Thanks for article - Thoroughly enjoyed the programme

  • Comment number 2.

    America loves the British invasion - try this song
    Title: Silly Of Me
    Singer: MATELL

  • Comment number 3.

    How could you give the DC5 such a passing mention? They were there at the same time, if not a little earlier than the Beatles and had HUGE success. Look at Tom Hanks inducting them into the Rock 'n Roll Hall of Fame in 2008 - tells you all you need to know. Glaring Oversight.

  • Comment number 4.

    But DC5 have had very little impact since 1965. The same can be argued about The Yardbirds too but they were the breeding ground for Eric Claptout, Jeff Beck & Jimmy Page.

    My biggest beef with the show (apart from the voice-over) was that it was stated as fact that ALL American pop music pre-the British Invasion was awful. I'm sure there was a lot of tat there but to include The Beach Boys? Idiocy.

  • Comment number 5.

    Thanks for a very enjoyable couple of programmes so far, and for not taking the usual snarky attitude towards prog bands like Yes, ELP and Jethro Tull. British rock ruled in the 70s with Deep Purple, Led Zeppelin, the Who, Black Sabbath, the Rolling Stones and Pink Floyd. We should be proud of this and young bands should try and be as good as they were to emulate their success!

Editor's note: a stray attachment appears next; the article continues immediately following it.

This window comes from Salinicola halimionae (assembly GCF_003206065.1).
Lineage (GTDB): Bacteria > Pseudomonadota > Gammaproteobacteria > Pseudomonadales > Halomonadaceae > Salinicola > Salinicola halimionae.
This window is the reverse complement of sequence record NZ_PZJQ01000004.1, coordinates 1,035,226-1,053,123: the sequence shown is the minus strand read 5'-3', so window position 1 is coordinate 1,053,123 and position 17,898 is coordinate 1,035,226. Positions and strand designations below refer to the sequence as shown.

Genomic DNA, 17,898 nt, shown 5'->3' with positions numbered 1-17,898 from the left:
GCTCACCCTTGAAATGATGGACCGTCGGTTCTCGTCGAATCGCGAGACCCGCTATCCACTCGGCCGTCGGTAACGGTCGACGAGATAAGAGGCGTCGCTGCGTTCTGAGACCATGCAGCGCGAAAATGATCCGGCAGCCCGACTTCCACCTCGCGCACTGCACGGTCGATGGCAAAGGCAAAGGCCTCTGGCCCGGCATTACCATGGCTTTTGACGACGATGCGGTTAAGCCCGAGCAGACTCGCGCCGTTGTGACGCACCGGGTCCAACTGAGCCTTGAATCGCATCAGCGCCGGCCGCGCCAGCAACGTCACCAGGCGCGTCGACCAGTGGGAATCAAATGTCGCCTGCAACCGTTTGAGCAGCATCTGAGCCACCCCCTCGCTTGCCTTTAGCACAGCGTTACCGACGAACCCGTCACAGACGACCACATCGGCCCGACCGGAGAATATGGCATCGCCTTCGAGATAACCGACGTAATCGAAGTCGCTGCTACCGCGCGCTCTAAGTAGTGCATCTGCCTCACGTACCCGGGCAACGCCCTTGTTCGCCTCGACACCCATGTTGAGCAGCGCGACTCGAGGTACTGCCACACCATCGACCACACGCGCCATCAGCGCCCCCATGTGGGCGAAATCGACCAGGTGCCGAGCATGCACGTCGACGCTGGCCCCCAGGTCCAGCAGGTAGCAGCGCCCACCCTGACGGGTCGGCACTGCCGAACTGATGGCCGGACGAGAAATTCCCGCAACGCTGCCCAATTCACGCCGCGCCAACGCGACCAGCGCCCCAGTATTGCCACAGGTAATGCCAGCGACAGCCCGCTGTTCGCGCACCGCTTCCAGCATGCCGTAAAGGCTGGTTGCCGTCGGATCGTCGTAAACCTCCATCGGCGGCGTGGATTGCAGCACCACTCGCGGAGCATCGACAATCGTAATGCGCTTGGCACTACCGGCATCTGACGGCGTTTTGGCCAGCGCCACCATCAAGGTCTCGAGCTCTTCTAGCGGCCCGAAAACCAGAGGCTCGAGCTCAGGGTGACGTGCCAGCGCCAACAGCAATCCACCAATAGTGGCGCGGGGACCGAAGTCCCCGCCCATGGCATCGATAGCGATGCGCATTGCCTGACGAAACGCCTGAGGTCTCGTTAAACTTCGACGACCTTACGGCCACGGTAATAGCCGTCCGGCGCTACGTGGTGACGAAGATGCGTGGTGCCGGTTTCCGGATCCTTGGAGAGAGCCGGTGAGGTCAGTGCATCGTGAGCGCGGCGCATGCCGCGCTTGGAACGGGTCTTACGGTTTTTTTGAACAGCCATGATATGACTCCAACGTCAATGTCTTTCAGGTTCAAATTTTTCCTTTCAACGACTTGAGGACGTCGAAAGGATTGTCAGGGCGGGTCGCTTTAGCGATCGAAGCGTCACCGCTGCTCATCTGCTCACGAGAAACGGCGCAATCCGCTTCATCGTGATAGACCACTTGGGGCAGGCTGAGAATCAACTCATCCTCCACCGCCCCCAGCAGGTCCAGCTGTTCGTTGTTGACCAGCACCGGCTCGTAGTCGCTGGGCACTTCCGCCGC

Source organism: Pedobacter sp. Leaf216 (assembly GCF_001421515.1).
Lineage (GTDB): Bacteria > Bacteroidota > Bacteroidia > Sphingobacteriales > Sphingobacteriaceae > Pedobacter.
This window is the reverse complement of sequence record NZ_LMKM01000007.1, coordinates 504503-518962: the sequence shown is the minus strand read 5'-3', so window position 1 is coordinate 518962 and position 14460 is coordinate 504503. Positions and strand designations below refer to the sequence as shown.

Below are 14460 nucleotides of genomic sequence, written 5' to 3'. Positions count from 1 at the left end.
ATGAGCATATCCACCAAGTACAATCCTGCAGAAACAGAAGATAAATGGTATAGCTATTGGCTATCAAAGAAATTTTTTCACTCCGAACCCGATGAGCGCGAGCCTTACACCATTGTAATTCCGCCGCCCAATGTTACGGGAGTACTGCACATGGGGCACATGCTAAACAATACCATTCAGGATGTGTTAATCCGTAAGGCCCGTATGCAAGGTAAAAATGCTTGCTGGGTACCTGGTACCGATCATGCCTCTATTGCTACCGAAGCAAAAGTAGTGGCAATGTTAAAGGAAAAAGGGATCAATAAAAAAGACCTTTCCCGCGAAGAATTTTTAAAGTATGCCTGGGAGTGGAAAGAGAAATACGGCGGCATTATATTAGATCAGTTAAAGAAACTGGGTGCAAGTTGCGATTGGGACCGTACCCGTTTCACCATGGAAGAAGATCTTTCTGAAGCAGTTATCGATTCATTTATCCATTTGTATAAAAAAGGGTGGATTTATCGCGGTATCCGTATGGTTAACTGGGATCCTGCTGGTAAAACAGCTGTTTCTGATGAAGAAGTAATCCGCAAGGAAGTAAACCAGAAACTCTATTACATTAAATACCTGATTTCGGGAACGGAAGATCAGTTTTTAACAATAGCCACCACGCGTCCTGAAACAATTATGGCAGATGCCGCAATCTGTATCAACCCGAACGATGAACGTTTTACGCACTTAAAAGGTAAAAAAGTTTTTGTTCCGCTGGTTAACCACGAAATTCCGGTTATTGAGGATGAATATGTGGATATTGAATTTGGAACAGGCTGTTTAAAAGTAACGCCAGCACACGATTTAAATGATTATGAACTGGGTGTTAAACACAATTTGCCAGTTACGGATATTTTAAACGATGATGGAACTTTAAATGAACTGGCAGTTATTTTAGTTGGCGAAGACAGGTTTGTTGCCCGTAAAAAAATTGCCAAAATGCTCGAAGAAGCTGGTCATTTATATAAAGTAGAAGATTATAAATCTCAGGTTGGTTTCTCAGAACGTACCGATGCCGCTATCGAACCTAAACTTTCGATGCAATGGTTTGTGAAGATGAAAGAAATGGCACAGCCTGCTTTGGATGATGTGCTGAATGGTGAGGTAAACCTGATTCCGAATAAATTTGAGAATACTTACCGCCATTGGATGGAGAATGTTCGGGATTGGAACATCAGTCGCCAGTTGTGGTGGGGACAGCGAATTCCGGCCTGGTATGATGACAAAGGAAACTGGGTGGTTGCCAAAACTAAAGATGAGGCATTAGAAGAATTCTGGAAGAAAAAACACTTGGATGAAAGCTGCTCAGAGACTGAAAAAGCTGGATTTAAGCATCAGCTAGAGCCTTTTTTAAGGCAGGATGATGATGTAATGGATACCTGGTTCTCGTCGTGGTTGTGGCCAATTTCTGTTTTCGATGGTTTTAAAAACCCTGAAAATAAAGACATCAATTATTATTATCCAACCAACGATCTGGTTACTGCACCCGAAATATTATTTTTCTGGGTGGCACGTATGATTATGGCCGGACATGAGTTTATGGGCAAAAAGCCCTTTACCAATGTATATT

• Comment number 6.

    Cannot believe you make a programme about Brits in America and completely miss out The Clash. Criminal!!!!

  • Comment number 7.

    Great programme Ben but as a Dublin viewer I was very disappointed to see U2 described as "British" by one of your american contributors. In my opinion that is very sloppy of you to have left that stand.

    Indeed given the subject matter of the programme I would think that U2 who are 100% Irish and NOT British, they should not have been included in the programme at all (albeit in your narration you did mention U2 as being from the British Isles which of course is geographically correct).


    Brian in Dublin, Republic Of Ireland (Hometown of U2)

  • Comment number 8.

    1. What no Clash!!! THE UK band with the biggest UK vs US conflict not worth a mention? Especially given their out stripping the legacy of other seventies / eighties flavours of the month (and not just Flock Of...) - see Hall of Fame; Man on a Ledge; Slumdog etc.
    2. Also U2 "British" insult - what about the ongoing "secret" that they are 50% English!! The Edge for UK PM!!